Osteoporotic bones are more porous than healthy bones, which can lead to an increased risk of fractures. Many times those with osteoporosis don’t know they have the disease until they experience a fracture. In fact, it is often referred to as the “silent disease.”
Osteoporosis is one of the most common and potentially debilitating chronic diseases, and a global healthcare problem, according to the International Osteoporosis Foundation. Around the world, 1 in 3 women and 1 in 5 men over the age of 50 will suffer an osteoporotic fracture.
Human bones are a living system – like the skin and other organs – with approximately 10 percent being renewed each year. Strong bones are critical to our health and well-being. They support us and allow us to move, and they help protect vital organs – including our heart, lungs and brain – from injury. Our bones are also a storehouse for vital minerals.
Because our bones are alive, our bodies constantly remove old bone while making new bone at the same time. There are two main kinds of cells involved in this process: one dissolves the old bone, the other replaces it by building or “filling in” new bone.
Osteoporosis is not an inevitable part of aging, but rather occurs when more bone is removed than replaced. The hormonal changes that take place at menopause are one reason why women are at greater risk of osteoporosis than men. After our mid-20s, the balance between “bone building” and “bone dissolving” may start to change, and bone loss usually speeds up over time. For most women, bone loss increases after menopause. In fact, in the five to seven years after menopause, women can lose 20 percent or more of their bone density.
While genetics and family history play an important role in determining your osteoporosis risk, there are many things you can do to help preserve your bone health. Take steps to help avoid osteoporosis by ensuring a nutritious diet with adequate calcium and vitamin D. You can also engage in regular weight-bearing activity to help increase your bone health. And, avoid smoking, second-hand smoke, and heavy drinking.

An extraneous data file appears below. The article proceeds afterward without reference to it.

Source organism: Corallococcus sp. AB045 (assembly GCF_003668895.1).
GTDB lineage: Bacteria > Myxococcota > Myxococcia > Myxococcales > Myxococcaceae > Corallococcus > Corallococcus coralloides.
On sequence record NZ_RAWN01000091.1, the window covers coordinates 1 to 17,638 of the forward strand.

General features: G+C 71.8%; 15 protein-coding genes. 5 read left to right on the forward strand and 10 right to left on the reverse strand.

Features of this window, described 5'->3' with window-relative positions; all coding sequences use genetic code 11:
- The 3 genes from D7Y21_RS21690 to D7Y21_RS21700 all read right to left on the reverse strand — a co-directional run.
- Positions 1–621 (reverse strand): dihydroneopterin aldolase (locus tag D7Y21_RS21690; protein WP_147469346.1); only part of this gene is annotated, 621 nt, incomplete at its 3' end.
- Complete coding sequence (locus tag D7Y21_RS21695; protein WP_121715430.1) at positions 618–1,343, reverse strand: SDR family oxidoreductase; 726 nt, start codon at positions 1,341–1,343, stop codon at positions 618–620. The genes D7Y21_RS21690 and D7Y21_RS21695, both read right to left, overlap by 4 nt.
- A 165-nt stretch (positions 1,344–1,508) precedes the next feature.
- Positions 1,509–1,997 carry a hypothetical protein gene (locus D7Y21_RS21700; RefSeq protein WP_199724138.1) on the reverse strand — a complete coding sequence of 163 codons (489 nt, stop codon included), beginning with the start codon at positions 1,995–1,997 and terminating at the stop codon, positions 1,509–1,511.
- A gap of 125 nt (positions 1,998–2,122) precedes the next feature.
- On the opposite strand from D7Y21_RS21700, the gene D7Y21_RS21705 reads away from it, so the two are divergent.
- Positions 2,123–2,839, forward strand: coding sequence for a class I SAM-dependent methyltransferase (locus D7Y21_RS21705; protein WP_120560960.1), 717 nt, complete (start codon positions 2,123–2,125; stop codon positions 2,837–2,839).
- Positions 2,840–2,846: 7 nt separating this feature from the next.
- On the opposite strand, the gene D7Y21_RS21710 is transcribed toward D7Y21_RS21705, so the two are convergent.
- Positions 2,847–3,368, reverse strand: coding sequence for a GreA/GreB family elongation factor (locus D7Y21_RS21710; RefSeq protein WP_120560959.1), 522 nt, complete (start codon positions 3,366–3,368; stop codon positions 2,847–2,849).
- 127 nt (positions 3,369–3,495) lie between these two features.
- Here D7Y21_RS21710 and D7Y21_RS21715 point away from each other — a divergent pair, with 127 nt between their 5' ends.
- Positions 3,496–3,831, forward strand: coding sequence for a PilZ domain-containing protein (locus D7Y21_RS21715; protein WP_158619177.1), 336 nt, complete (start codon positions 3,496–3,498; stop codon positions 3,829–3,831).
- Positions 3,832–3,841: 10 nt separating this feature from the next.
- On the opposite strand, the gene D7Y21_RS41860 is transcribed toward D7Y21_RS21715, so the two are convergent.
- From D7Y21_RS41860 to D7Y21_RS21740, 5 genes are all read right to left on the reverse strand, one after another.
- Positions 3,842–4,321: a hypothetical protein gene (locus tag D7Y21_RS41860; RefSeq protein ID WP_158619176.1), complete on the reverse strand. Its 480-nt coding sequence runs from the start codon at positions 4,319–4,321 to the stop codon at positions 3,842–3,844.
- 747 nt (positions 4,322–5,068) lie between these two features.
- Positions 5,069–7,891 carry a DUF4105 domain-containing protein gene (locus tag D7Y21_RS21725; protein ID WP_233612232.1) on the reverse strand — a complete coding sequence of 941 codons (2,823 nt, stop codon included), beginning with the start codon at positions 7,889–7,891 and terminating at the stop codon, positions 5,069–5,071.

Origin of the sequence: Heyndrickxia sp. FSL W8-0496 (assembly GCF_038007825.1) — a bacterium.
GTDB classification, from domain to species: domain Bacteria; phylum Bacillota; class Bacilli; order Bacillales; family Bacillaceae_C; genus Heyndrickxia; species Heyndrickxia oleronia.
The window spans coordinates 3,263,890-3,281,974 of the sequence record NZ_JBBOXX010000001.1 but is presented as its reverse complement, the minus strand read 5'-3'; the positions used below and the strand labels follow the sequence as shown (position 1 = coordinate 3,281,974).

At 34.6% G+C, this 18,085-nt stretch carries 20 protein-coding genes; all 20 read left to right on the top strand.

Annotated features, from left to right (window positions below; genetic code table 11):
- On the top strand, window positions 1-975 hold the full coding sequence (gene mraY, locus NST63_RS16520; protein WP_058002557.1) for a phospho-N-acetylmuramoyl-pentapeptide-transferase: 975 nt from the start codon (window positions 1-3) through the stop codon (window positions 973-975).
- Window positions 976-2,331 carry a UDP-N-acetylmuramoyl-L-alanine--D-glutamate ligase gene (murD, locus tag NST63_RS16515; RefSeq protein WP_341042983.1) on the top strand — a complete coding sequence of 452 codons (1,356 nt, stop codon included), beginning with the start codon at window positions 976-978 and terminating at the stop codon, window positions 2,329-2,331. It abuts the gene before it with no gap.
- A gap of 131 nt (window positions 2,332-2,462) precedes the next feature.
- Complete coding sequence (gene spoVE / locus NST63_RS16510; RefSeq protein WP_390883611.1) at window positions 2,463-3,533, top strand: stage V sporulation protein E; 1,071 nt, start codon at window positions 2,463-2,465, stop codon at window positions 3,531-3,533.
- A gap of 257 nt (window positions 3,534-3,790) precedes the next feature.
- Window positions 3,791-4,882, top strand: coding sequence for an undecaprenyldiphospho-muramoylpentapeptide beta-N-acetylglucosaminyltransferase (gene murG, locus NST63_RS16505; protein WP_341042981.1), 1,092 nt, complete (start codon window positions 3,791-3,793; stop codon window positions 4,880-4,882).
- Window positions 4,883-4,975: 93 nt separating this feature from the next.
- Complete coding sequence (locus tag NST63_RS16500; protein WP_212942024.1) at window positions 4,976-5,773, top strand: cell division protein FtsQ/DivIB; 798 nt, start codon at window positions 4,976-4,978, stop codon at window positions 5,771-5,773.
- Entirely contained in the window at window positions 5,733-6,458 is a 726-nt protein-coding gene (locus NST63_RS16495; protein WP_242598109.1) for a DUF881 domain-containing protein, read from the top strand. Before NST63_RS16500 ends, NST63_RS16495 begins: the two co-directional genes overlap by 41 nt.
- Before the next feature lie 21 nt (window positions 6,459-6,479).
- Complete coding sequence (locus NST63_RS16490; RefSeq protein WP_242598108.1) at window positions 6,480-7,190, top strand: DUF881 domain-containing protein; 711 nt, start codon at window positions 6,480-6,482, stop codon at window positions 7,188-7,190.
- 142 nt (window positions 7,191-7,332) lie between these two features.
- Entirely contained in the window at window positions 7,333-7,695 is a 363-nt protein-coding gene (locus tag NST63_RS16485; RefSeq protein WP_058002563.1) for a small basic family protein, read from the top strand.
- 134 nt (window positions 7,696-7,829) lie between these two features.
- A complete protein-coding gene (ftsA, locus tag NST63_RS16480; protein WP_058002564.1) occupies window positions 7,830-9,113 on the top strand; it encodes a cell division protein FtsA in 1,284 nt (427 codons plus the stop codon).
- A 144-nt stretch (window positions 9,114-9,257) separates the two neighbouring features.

Because the risk factors are so varied, it’s important to talk to your doctor about your bone health.
“While osteoporosis may be the ‘silent epidemic,’ when it comes to bone health, we should be anything but silent. Today, we know more and more about the importance of healthy bones and how to preserve bone health,” said Judy Stenmark, CEO, International Osteoporosis Foundation. “It’s important for both men and women to talk to their doctors about their individual risk factors and to get screened for osteoporosis. These are important steps everyone can take in combating the disease.”
Doctors can diagnose osteoporosis through a painless, non-invasive scan that takes less than 15 minutes; it's called a bone density test or dual-energy X-ray absorptiometry (DXA). Experts generally recommend women ages 65 and older be routinely screened for osteoporosis as well as those who are at an increased risk for fracture. Learn more about preventive measures you can take against osteoporosis at the International Osteoporosis Foundation website.
Other risk factors for osteoporosis include: